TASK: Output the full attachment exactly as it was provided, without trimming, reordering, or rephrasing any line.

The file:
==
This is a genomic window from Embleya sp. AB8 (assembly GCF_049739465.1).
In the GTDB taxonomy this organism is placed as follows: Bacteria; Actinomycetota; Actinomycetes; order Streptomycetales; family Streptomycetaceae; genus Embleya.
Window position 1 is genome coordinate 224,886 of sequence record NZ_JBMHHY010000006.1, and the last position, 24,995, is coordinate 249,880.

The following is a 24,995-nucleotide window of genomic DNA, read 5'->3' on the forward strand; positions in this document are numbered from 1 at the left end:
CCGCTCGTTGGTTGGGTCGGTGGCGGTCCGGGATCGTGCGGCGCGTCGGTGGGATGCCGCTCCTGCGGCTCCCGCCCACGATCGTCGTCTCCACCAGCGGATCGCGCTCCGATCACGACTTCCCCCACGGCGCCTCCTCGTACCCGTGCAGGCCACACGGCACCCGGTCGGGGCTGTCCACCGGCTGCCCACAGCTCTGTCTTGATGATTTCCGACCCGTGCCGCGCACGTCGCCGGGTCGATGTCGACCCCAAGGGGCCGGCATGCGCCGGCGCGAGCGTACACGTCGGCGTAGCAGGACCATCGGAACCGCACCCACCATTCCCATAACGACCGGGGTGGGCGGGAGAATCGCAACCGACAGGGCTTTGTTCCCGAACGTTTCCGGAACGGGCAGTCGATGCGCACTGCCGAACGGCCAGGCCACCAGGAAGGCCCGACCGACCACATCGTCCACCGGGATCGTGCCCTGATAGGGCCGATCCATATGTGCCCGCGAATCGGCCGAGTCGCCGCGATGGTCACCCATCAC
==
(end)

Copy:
This is a genomic window from Embleya sp. AB8 (assembly GCF_049739465.1).
In the GTDB taxonomy this organism is placed as follows: Bacteria; Actinomycetota; Actinomycetes; order Streptomycetales; family Streptomycetaceae; genus Embleya.
Window position 1 is genome coordinate 224,886 of sequence record NZ_JBMHHY010000006.1, and the last position, 24,995, is coordinate 249,880.

The following is a 24,995-nucleotide window of genomic DNA, read 5'->3' on the forward strand; positions in this document are numbered from 1 at the left end:
CCGCTCGTTGGTTGGGTCGGTGGCGGTCCGGGATCGTGCGGCGCGTCGGTGGGATGCCGCTCCTGCGGCTCCCGCCCACGATCGTCGTCTCCACCAGCGGATCGCGCTCCGATCACGACTTCCCCCACGGCGCCTCCTCGTACCCGTGCAGGCCACACGGCACCCGGTCGGGGCTGTCCACCGGCTGCCCACAGCTCTGTCTTGATGATTTCCGACCCGTGCCGCGCACGTCGCCGGGTCGATGTCGACCCCAAGGGGCCGGCATGCGCCGGCGCGAGCGTACACGTCGGCGTAGCAGGACCATCGGAACCGCACCCACCATTCCCATAACGACCGGGGTGGGCGGGAGAATCGCAACCGACAGGGCTTTGTTCCCGAACGTTTCCGGAACGGGCAGTCGATGCGCACTGCCGAACGGCCAGGCCACCAGGAAGGCCCGACCGACCACATCGTCCACCGGGATCGTGCCCTGATAGGGCCGATCCATATGTGCCCGCGAATCGGCCGAGTCGCCGCGATGGTCACCCATCAC